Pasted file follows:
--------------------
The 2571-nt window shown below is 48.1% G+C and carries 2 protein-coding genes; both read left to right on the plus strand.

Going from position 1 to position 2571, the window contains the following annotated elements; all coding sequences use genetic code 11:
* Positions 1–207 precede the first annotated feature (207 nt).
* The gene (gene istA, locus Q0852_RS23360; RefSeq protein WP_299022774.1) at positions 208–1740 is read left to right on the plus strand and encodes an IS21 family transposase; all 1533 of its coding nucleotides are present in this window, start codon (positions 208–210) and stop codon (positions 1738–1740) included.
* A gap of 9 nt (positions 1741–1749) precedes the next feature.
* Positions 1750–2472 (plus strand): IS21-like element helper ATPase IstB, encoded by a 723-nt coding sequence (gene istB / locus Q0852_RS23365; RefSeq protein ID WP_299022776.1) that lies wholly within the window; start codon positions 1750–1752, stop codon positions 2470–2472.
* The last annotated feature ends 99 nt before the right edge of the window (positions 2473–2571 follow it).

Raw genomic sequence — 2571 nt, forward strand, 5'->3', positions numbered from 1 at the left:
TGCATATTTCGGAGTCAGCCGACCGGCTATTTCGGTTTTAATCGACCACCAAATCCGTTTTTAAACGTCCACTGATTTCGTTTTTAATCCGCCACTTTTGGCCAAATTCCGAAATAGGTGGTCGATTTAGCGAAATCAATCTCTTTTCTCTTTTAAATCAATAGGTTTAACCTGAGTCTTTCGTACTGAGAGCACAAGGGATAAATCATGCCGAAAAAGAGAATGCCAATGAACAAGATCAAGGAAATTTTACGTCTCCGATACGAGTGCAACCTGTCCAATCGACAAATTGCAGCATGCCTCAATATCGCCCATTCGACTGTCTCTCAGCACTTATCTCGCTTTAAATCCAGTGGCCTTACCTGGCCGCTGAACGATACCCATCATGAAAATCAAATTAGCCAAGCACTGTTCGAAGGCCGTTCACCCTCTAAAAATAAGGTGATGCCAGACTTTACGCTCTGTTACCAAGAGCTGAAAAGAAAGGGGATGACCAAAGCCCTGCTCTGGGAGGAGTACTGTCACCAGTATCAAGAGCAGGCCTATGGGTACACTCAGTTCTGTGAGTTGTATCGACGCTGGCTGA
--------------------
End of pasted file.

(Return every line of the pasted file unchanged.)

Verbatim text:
The 2571-nt window shown below is 48.1% G+C and carries 2 protein-coding genes; both read left to right on the plus strand.

Going from position 1 to position 2571, the window contains the following annotated elements; all coding sequences use genetic code 11:
* Positions 1–207 precede the first annotated feature (207 nt).
* The gene (gene istA, locus Q0852_RS23360; RefSeq protein WP_299022774.1) at positions 208–1740 is read left to right on the plus strand and encodes an IS21 family transposase; all 1533 of its coding nucleotides are present in this window, start codon (positions 208–210) and stop codon (positions 1738–1740) included.
* A gap of 9 nt (positions 1741–1749) precedes the next feature.
* Positions 1750–2472 (plus strand): IS21-like element helper ATPase IstB, encoded by a 723-nt coding sequence (gene istB / locus Q0852_RS23365; RefSeq protein ID WP_299022776.1) that lies wholly within the window; start codon positions 1750–1752, stop codon positions 2470–2472.
* The last annotated feature ends 99 nt before the right edge of the window (positions 2473–2571 follow it).

Raw genomic sequence — 2571 nt, forward strand, 5'->3', positions numbered from 1 at the left:
TGCATATTTCGGAGTCAGCCGACCGGCTATTTCGGTTTTAATCGACCACCAAATCCGTTTTTAAACGTCCACTGATTTCGTTTTTAATCCGCCACTTTTGGCCAAATTCCGAAATAGGTGGTCGATTTAGCGAAATCAATCTCTTTTCTCTTTTAAATCAATAGGTTTAACCTGAGTCTTTCGTACTGAGAGCACAAGGGATAAATCATGCCGAAAAAGAGAATGCCAATGAACAAGATCAAGGAAATTTTACGTCTCCGATACGAGTGCAACCTGTCCAATCGACAAATTGCAGCATGCCTCAATATCGCCCATTCGACTGTCTCTCAGCACTTATCTCGCTTTAAATCCAGTGGCCTTACCTGGCCGCTGAACGATACCCATCATGAAAATCAAATTAGCCAAGCACTGTTCGAAGGCCGTTCACCCTCTAAAAATAAGGTGATGCCAGACTTTACGCTCTGTTACCAAGAGCTGAAAAGAAAGGGGATGACCAAAGCCCTGCTCTGGGAGGAGTACTGTCACCAGTATCAAGAGCAGGCCTATGGGTACACTCAGTTCTGTGAGTTGTATCGACGCTGGCTGA